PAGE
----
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Follow Following Unfollow Lists | 10/21/2013 @ 2:25PM |4,687 views Bud Adams, Tennessee Titans' Billionaire Owner, Dies At 90 comments, called-out Comment Now Follow Comments Following Comments Unfollow Comments Comment Now Follow Comments Following Comments Unfollow Comments

Kenneth “Bud” Adams, Jr., the billionaire owner of the NFL’s Tennessee Titans, has died at the age of 90. The team announced that he ”passed away peacefully from natural causes.”

Adams was a founding owner of the American Football League in 1960, bringing professional football to Houston with a $25,000 purchase of the Oilers. In 1997, after a stadium dispute, he moved the team to Nashville and gave them a new name.

The Titans appreciated in value to $1.055 billion in 2013. Adams also had other assets including oil and real estate investments, as well as a prodigious collection of Western and Native American art and artifacts. FORBES estimated his total net worth at $1.25 billion in September.

Even at 90, Adams was committed to putting a winning team on the field. Back in May, he told The Tennessean: “We may have to pay some more money, but I’m in. I’m ready to go with it… I may have a heart attack if we don’t. I just had my 90th birthday and somebody asked me, ‘Adams, how long are you going to stay at this thing?’ I said ‘I’ve made it 90, so I might as well go to 100.’ And I’d like to get in the playoffs and see some winning football over that stretch, too.”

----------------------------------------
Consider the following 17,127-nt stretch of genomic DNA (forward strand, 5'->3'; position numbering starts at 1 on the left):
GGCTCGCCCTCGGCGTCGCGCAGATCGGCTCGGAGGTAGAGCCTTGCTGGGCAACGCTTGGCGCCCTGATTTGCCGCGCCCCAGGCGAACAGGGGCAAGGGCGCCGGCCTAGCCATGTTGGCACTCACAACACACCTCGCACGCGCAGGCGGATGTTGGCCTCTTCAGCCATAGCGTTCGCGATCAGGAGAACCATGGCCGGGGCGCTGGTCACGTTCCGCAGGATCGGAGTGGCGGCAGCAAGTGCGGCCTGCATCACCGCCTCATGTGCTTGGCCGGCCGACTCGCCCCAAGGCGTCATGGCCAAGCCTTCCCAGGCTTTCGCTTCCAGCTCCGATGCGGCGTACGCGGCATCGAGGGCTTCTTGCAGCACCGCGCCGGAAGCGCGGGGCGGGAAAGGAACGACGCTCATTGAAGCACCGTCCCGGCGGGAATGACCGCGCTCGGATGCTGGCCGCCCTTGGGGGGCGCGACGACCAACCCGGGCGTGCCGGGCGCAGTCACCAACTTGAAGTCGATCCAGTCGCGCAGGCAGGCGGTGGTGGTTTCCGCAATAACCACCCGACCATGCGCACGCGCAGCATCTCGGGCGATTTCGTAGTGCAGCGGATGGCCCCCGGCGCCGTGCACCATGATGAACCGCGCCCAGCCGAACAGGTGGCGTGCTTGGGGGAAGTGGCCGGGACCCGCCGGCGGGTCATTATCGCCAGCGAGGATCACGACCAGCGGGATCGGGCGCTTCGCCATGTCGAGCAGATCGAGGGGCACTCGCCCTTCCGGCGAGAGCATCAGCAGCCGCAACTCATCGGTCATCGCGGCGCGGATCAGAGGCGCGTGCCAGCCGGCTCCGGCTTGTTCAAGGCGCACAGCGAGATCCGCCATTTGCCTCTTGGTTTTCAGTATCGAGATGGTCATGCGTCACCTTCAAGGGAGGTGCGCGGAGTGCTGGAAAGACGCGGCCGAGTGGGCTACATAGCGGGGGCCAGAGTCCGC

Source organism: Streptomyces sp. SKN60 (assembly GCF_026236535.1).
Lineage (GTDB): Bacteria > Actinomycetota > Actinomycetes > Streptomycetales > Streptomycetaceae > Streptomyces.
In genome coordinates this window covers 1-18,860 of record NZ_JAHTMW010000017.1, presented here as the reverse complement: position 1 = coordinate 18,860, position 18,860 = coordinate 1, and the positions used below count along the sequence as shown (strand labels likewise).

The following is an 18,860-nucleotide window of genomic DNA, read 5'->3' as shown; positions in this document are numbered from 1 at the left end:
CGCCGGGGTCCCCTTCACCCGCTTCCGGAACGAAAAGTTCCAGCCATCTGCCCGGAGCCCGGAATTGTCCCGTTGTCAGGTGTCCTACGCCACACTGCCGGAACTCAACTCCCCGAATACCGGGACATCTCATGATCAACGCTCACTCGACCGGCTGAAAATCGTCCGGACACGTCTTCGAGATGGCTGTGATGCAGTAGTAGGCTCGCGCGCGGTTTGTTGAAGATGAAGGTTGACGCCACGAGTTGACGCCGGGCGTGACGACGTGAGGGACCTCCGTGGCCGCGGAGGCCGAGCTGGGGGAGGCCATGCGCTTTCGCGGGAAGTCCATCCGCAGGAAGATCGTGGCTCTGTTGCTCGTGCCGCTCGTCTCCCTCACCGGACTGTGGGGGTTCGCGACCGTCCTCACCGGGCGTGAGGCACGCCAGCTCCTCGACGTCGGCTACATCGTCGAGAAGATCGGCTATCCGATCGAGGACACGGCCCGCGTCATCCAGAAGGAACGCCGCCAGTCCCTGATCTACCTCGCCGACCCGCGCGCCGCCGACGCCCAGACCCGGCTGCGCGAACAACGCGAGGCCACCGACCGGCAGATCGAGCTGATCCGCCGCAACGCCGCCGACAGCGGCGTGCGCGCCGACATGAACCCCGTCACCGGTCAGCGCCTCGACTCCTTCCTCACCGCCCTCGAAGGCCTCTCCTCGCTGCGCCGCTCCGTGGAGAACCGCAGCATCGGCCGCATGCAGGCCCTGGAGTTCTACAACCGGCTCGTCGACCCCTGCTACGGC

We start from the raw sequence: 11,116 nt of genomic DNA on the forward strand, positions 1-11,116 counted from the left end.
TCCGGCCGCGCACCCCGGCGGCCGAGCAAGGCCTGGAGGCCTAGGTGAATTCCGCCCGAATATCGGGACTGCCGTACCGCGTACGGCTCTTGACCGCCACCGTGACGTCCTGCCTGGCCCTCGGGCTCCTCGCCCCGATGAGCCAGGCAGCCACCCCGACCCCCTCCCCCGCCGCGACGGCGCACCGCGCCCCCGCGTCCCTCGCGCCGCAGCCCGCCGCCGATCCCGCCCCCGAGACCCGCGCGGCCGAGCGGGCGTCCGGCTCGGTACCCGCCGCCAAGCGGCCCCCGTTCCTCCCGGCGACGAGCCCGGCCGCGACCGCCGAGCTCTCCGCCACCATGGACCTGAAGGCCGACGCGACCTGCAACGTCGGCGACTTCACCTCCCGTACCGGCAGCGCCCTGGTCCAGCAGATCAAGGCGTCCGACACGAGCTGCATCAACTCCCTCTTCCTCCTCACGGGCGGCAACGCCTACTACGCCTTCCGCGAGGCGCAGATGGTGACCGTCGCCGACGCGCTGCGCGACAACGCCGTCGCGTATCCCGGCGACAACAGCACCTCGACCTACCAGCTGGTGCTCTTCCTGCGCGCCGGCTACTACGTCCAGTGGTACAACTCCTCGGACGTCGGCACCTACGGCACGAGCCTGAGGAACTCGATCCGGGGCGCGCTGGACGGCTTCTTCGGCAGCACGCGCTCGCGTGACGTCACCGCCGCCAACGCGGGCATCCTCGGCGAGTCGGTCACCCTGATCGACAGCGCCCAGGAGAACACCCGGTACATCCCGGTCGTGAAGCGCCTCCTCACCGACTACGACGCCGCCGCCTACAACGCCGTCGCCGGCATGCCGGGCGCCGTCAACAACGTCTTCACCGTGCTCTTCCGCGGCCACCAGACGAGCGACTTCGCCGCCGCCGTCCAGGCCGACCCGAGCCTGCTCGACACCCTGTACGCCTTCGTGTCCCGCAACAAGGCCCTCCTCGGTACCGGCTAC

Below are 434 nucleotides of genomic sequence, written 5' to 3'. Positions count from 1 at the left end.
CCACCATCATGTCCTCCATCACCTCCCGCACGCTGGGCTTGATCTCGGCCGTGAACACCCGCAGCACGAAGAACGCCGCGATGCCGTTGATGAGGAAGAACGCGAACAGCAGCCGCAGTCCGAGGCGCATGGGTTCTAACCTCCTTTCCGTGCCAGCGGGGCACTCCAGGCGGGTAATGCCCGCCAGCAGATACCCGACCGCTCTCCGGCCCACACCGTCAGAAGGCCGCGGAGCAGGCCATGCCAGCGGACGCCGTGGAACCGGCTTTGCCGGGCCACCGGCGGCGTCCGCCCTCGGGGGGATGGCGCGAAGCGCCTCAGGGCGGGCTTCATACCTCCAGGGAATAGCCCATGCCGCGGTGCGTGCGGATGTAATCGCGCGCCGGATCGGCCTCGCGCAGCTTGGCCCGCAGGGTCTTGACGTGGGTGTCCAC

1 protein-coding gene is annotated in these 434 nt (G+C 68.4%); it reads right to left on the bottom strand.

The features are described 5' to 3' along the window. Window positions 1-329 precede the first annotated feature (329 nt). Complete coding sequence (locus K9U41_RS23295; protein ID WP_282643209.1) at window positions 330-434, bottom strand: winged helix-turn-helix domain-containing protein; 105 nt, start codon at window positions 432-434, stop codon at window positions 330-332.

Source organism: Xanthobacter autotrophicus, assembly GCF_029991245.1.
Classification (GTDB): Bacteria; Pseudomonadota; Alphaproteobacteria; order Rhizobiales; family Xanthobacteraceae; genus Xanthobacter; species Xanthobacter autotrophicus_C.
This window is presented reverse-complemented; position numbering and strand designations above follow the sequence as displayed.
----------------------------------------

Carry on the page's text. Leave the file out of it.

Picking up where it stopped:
“Bud saw the potential of pro football and brought the game to new cities and new heights of popularity, first in Houston and then in Nashville. He was an brilliant entrepreneur with a terrific sense of humor that helped lighten many a tense meeting,” NFL Commissioner Roger Goodell said in a statement.

Adams and his wife Nancy, whom he met when he played football for the University of Kansas, were married for 62 years before she passed away in 2009. While at KU, he joined the Navy reserves and was called up to active duty in 1943. Adams was sent overseas, where he served as an aviation engineering officer on a PAC-Fleet carrier unit. Returning to the U.S. in 1945, he served as an aide in the U.S. Navy’s Congressional Liaison Office prior to his discharge in 1946. After moving to Houston, Adams (whose father was a prominent oil executive) founded ADA Oil Company. He later renamed it Adams Resources & Energy and took it public in 1974.